Online connectivity within Mississippi Mills has also improved over the last year, and connectivity is a key element in building a business- and family- friendly municipality. (About two years ago, the CRTC declared high-speed internet a basic service in Canada.) Here in Mississippi Mills, MM2020, a group of highly skilled and “connected” individuals, persevered in discussions with Bell Canada (built the business case for Bell) and successfully brought high-speed fibre connectivity to Appleton and to Almonte. There are ongoing efforts to move the MM2020 project along: with $10k seed-funding from the municipality and some staff support, MM2020 continues to work with internet providers and other partners to bring fibre to other parts of Mississippi Mills. (A business plan is pending for Clayton and Pakenham efforts, next on the list, I believe.)

[Back to my original emailed answers… ]

One final point, a successful strategy for increasing jobs and the economy in Mississippi Mills has, for years now, followed this path:

1) Build a vibrant, exciting and attractive community by supporting festivals and recreation and arts and culture events and support for entrepreneurs and local organizations. This builds an attractive place to visit, and to reside and work in.

2) People visit and come back for other day trips… and then

3) People decide to move here because our community is welcoming and varied and attractive – these people bring new or expanding businesses with them, new skills, innovations, ideas and new jobs are created.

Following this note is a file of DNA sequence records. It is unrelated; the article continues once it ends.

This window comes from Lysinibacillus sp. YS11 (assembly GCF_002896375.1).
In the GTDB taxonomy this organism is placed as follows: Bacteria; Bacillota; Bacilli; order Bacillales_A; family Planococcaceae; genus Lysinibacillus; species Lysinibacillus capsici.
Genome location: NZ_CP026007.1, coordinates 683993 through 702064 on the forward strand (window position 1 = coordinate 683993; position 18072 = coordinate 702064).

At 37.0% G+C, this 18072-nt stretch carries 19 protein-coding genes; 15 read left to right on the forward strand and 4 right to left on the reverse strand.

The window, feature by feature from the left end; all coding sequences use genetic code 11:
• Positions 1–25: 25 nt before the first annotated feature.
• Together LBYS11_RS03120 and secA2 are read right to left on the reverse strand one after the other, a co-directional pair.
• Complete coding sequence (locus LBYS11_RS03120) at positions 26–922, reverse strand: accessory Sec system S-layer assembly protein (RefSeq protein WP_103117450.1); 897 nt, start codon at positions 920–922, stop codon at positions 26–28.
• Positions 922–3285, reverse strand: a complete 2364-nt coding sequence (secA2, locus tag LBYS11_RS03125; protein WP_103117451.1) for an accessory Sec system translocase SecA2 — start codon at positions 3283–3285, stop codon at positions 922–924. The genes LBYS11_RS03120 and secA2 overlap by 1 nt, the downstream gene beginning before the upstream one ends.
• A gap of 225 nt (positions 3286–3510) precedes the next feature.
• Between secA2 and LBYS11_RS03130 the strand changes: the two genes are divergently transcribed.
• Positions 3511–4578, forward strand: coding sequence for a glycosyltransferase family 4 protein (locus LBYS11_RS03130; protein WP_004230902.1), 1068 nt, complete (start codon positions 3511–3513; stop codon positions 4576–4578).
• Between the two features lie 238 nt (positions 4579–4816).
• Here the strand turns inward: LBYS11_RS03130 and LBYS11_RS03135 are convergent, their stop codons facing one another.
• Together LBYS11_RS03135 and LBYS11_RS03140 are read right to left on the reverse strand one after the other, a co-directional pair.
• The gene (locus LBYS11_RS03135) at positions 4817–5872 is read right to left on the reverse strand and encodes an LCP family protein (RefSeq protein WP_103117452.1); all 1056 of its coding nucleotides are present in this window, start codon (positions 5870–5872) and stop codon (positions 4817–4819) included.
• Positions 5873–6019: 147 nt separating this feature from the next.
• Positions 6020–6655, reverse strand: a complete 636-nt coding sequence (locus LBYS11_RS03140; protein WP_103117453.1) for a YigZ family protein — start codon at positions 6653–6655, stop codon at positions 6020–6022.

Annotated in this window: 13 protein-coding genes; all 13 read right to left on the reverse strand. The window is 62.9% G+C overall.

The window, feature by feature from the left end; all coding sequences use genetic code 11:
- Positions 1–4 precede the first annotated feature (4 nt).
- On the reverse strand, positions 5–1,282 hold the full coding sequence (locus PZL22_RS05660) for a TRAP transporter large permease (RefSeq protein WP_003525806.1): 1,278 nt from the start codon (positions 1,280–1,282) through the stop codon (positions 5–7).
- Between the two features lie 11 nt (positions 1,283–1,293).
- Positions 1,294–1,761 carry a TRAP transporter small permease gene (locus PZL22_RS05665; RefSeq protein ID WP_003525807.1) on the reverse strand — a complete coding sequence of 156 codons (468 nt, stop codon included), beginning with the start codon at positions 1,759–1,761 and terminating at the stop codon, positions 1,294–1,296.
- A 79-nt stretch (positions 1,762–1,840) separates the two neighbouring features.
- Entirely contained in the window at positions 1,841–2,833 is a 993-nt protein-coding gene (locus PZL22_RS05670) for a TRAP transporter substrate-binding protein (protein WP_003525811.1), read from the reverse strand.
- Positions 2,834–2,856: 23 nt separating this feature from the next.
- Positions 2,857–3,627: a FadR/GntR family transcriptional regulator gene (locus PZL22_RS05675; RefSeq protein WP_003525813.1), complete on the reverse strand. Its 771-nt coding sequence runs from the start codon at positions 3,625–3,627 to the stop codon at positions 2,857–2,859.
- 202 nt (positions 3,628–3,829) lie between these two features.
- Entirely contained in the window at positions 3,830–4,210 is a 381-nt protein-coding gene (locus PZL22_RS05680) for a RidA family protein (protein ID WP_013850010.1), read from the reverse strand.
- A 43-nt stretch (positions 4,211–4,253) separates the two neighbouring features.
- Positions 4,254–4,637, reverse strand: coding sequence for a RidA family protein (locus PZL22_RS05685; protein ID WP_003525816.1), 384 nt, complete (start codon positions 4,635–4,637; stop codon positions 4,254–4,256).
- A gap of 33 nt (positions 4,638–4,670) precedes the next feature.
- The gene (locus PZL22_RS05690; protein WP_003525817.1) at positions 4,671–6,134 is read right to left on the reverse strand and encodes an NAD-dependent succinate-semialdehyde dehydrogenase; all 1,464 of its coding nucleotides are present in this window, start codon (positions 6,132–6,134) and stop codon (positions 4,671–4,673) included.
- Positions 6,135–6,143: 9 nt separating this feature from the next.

Mississippi Mills has a high growth rate – and our residential tax rate compares well with others in our County (below Carleton Place and Perth’s in 2017). Our successful business sector and amazing community is highlighted by the media as a top destination time and time again. Mississippi Mills has 1451 registered businesses (per 2016 Census data). Business supports and less red tape for business development are items that Council and staff continue to work on. Municipal promotion of local businesses and attractions is very strong – and the municipality often partners with businesses on marketing campaigns. I co-owned and operated a small business on Mill Street, in Almonte, for 13 years. I am very involved in the Community and Economic Development Committee in our town and I still have my own home-based businesses. I am always keen on discussions that facilitate building business and business supports – and it is imperative that downtown Almonte business owners are included as partners in discussions and preparations in regards to the rebuild/revitalization of Mill and Little Bridge streets (proposed for 2-3 years from now). I am very proud of our current and growing Mississippi Mills business community. It’s an exciting time to run a business here!